While this broccoli is simmering away and creating your broccoli broth, in a small saucepan add 3-4 minced garlic cloves with ˝ teaspoon (or more, depending on the heat profile of your preference) with 2 tablespoons olive oil. Bring to a slight simmer, reduce the heat to low, and allow the garlic to sauté until fragrant. Remove from the heat and set aside.
Add salt. You’ll be adding the pasta directly into this soup, so use a tad more salt that you would typically use as you want not only the broth but also the pasta to be flavorful. (If you’ve made what you consider to be a double batch of soup, here’s where you’ll want to remove the half that you will be parking to later use. This soup, up to this point, freezes remarkably well. I never, not ever make it without making a double batch).
Raise the heat to bring the soup back up to a boil, then add the pasta (best to use a small pasta such as ditalis or elbows). Cook until still quite al dente, typically 6-7 minutes if using elbows or similar (as the pasta will continue to cook when you remove it off the stove and allow it to cool for a minute or two before serving.
Remove from heat. Just before serving, pour the garlic/red pepper/olive oil mixture into the soup. Serve with Follow our Heart grated Parmesan cheese or your favorite mixture of toasted nuts with nutritional yeast ground up as a grated cheese topping.
Easy-Peasy Pasta with Peas (or Beans or Lentils)
Put a pot of water on for your pasta. Choose a whole grain pasta, such as brown rice pasta. Or, you can get more bang for your buck nutritionally by using one of those pastas that are packed with not only whole grain carbs but also protein—such as, black bean or adzuki bean pasta. Cook the pasta for 2 minutes less than required.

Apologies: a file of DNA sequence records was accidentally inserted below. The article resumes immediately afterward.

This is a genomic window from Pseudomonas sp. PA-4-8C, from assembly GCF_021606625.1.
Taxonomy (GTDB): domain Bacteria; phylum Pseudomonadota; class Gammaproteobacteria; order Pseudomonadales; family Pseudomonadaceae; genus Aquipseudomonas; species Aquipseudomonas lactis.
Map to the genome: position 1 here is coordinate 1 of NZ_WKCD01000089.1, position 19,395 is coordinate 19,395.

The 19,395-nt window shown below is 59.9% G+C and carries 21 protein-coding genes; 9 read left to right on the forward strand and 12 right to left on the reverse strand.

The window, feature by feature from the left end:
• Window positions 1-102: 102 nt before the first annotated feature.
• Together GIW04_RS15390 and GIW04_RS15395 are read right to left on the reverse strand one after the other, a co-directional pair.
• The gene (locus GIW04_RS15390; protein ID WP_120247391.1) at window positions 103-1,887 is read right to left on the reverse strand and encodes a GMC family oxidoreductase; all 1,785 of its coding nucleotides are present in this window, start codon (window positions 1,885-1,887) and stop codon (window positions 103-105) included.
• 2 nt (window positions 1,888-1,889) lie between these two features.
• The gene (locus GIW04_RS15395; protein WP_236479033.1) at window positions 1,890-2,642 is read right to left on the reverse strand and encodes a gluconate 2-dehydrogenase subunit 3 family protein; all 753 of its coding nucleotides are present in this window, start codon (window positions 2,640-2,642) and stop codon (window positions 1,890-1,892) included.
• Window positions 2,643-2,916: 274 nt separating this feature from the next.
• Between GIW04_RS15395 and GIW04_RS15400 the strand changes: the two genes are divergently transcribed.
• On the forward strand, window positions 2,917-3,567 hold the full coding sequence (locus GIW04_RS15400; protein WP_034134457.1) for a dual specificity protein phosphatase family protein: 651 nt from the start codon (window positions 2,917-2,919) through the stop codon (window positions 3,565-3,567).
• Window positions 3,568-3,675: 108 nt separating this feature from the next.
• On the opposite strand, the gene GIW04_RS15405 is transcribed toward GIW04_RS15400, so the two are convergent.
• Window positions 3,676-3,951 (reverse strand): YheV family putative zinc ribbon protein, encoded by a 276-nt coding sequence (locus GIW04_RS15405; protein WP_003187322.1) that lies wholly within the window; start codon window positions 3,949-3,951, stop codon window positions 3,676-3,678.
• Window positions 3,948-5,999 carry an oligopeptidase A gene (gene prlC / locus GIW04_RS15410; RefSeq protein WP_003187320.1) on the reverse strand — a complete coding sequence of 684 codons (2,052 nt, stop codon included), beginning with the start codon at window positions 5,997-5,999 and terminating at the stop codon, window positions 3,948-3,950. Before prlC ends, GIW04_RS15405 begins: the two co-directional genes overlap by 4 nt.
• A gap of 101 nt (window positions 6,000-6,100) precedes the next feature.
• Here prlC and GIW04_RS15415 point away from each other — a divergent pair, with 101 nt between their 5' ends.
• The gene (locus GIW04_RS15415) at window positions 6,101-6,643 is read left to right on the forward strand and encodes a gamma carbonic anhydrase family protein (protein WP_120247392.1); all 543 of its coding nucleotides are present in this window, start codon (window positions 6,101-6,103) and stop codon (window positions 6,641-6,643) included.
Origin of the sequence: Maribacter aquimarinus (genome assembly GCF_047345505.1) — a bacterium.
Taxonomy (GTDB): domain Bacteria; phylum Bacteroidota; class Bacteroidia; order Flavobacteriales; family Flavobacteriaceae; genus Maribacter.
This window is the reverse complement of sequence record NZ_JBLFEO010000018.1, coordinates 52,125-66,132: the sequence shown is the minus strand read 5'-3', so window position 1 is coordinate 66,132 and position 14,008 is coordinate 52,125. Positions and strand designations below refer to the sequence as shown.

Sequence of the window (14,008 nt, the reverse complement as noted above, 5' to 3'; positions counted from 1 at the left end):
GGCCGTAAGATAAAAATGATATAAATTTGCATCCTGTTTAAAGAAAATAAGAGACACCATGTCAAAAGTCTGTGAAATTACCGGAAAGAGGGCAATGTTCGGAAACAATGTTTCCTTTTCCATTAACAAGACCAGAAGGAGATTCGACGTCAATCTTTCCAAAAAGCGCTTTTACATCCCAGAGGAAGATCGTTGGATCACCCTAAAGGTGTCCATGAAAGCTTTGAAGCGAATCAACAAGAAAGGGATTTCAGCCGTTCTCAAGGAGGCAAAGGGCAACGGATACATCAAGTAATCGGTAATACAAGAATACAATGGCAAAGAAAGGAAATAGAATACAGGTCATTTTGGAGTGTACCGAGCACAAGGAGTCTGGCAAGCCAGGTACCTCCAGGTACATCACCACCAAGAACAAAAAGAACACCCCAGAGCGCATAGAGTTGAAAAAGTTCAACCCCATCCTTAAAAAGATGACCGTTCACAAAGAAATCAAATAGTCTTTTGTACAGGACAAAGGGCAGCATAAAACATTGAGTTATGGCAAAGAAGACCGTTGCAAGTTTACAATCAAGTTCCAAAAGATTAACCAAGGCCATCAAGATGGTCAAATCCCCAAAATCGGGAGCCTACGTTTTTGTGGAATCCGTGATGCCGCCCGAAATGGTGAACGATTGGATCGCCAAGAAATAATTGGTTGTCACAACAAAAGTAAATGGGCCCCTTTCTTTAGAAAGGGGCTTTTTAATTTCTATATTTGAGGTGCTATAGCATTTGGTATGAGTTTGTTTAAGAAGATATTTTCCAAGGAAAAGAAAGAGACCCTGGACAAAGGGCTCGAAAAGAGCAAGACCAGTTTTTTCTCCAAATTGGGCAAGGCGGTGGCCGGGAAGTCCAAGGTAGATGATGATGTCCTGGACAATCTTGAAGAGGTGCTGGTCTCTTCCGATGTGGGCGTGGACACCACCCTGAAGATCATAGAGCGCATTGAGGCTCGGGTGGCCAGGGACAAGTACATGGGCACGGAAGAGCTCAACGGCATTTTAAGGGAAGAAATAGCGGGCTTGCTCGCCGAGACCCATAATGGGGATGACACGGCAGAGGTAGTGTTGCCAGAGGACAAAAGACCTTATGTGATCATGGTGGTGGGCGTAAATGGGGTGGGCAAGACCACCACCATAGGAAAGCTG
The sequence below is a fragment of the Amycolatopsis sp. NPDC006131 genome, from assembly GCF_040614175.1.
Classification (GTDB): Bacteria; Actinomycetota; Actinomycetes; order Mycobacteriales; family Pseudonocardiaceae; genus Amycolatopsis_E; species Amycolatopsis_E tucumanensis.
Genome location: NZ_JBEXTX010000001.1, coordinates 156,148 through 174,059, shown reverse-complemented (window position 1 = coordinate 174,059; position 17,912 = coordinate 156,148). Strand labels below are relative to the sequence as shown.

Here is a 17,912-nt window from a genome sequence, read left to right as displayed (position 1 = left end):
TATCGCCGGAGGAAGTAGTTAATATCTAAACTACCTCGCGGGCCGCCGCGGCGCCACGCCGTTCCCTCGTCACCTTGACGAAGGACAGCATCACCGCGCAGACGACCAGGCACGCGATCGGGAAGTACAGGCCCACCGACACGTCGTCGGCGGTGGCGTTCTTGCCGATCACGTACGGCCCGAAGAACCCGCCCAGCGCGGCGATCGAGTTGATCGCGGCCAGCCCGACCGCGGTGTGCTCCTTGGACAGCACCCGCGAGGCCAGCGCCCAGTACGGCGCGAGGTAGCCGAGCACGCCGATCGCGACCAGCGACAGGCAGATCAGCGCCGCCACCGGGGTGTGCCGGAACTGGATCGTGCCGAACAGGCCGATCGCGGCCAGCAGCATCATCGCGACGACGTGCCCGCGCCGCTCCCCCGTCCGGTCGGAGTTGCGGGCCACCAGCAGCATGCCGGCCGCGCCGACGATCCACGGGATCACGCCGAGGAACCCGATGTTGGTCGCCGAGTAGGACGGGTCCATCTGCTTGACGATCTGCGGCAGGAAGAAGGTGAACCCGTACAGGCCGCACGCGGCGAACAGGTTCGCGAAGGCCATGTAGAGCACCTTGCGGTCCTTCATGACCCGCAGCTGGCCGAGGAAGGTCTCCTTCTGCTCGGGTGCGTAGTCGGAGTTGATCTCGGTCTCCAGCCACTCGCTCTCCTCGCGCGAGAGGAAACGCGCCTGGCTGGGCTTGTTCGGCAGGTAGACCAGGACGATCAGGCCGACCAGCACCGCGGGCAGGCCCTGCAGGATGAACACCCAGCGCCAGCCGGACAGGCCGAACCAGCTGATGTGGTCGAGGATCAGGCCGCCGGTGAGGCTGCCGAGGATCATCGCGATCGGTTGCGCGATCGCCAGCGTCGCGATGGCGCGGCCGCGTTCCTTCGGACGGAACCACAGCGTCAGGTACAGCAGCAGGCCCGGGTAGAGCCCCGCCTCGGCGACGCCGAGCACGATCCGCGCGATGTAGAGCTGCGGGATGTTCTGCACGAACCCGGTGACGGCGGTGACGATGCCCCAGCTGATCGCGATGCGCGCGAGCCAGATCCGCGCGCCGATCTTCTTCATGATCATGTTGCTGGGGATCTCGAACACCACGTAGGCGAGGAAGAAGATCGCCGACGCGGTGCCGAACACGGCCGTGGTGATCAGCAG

While the water is boiling and you are cooking your pasta, make the sauce.
In a large (and I do mean large as it will matter later) sauté pan, sauté a chopped onion in olive oil or avocado oil until translucent.
Add minced garlic and crushed red pepper, and sauté until fragrant. At this point, you can add a variety of spices or spice blends of your liking, which will create a different flavor profile depending on the spice(s) you select–such as lemongrass and Thai chili paste; or turmeric, cumin, coriander, curry powder; or Chinese five-spice. Now all this being said, it is also a delicious sauce without adding the additional spice blends. Your dinner, your choice.
Add (optional) some white wine and simmer for 2 minutes to deglaze the pan and to cook out the alcohol. Do not reduce all the way as this broth becomes your liquid for the sauce. If you don’t want to use wine, a vegetable stock or water will work equally well.
Add a can of drained beans, or cooked lentils, or peas to the sauce. Simmer to warm through.
When the pasta is al dente, drain the pasta, reserving about a cup of the cooking liquid.
Add the pasta to the sauce pan (this is why I said earlier to use a large saute pan). Toss the pasta with sauce until warmed through. If you need additional liquid, add some of the pasta water.
For more versatility, you can use whatever vegetables or combination you like. Have leftover veggies, use them. Toss in vegan chickenless strips or beef cubes. Have some vegan yogurt or nut crema, add that in for a creamy sauce. Toss in some nutritional yeast for a cheesy flavor.
A healthy and delicious meal need not be laborious, costly, or boring. Be creative. But most importantly, enjoy the fuel that you put into your body.